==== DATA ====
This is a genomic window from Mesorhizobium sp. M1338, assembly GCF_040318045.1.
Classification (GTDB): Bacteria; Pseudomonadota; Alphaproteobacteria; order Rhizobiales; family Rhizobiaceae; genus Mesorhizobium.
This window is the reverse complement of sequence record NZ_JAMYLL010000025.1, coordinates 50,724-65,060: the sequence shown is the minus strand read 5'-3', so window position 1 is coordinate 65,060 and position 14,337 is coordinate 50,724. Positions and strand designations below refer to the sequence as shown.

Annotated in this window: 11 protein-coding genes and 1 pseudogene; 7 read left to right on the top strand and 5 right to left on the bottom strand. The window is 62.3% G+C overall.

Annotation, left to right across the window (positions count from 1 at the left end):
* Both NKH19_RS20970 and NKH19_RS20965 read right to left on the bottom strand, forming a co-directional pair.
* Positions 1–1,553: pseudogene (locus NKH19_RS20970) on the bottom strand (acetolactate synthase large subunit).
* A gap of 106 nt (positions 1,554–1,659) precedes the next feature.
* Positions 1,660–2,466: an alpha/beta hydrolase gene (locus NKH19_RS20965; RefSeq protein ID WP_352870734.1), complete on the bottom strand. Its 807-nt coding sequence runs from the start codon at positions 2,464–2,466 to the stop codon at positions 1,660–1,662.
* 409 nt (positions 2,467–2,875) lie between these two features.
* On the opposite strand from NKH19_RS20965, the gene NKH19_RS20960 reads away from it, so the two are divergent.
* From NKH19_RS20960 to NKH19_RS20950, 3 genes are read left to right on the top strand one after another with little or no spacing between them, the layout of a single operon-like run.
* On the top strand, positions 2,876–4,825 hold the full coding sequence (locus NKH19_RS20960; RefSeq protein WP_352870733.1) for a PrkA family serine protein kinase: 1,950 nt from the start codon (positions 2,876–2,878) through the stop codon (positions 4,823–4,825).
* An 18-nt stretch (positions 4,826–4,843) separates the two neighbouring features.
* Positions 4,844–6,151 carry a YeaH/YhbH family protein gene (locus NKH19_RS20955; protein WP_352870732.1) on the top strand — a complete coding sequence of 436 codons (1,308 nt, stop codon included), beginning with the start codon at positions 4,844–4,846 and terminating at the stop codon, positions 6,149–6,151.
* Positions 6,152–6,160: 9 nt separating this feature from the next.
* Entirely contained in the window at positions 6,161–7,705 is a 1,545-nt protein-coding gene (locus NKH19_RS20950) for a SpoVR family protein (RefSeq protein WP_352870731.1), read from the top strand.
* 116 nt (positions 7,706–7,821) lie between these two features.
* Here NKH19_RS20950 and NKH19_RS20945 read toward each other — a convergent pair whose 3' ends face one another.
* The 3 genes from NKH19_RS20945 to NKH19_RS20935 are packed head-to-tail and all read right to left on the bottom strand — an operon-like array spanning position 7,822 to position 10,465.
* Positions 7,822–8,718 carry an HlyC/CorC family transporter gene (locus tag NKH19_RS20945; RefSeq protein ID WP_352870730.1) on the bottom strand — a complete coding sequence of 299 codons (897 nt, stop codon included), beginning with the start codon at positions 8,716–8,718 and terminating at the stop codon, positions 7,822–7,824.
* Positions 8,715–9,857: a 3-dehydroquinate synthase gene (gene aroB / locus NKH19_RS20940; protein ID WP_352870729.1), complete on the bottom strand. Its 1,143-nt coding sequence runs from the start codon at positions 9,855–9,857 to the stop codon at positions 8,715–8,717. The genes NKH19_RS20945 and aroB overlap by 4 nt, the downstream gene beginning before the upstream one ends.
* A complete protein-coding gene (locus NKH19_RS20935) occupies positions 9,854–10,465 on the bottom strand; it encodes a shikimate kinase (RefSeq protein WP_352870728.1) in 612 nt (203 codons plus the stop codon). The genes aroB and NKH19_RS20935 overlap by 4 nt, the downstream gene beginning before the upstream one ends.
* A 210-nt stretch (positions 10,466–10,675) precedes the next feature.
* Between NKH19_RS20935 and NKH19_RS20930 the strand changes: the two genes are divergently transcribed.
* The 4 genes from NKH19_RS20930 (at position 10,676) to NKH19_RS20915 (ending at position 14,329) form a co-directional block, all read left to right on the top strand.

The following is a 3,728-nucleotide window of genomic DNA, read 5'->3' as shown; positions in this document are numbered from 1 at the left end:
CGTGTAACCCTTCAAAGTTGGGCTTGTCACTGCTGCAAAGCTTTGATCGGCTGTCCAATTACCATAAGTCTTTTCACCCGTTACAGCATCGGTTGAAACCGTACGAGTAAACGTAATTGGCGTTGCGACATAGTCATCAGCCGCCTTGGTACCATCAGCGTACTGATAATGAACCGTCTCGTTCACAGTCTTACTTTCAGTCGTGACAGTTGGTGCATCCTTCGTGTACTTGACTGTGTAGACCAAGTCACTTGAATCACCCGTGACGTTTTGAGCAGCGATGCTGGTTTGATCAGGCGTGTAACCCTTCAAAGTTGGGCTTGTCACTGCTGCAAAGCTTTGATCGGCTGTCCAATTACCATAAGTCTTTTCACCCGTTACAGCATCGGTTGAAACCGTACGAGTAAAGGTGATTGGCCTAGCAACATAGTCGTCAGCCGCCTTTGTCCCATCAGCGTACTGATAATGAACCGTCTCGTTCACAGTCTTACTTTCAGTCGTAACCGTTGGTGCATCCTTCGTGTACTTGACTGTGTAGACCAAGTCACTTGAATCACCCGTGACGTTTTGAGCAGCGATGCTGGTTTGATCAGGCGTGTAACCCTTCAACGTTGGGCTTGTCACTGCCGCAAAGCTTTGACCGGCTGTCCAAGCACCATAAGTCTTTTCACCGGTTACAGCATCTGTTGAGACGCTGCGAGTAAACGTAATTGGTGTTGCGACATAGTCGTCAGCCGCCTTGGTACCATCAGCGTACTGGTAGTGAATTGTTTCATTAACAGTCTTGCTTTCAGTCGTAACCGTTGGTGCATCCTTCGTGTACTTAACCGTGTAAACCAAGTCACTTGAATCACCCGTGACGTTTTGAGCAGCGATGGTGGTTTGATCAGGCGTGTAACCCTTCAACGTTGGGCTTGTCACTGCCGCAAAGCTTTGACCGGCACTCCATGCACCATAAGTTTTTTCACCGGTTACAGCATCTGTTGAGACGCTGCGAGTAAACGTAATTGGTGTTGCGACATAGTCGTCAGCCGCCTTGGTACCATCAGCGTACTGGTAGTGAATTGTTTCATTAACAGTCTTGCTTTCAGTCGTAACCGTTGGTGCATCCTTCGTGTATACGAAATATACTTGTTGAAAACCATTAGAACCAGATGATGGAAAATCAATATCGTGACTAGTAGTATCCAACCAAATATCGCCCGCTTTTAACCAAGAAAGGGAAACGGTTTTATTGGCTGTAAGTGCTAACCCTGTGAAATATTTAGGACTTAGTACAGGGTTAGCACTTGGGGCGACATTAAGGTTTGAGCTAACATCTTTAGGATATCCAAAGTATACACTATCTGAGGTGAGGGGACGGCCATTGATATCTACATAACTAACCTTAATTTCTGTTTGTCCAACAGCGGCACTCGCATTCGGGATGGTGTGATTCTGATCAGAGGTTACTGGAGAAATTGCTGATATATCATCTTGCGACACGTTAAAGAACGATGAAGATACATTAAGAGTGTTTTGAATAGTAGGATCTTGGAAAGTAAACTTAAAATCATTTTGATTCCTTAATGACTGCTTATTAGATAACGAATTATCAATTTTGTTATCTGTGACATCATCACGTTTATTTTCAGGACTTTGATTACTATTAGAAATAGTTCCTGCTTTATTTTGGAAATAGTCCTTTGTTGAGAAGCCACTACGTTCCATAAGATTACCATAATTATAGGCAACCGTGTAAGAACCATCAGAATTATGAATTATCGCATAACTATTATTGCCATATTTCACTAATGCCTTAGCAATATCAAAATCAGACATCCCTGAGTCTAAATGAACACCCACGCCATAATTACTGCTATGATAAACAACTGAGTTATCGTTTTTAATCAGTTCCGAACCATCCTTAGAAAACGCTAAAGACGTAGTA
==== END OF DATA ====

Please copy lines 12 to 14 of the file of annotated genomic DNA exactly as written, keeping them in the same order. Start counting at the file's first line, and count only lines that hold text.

* From NKH19_RS20960 to NKH19_RS20950, 3 genes are read left to right on the top strand one after another with little or no spacing between them, the layout of a single operon-like run.
* On the top strand, positions 2,876–4,825 hold the full coding sequence (locus NKH19_RS20960; RefSeq protein WP_352870733.1) for a PrkA family serine protein kinase: 1,950 nt from the start codon (positions 2,876–2,878) through the stop codon (positions 4,823–4,825).
* An 18-nt stretch (positions 4,826–4,843) separates the two neighbouring features.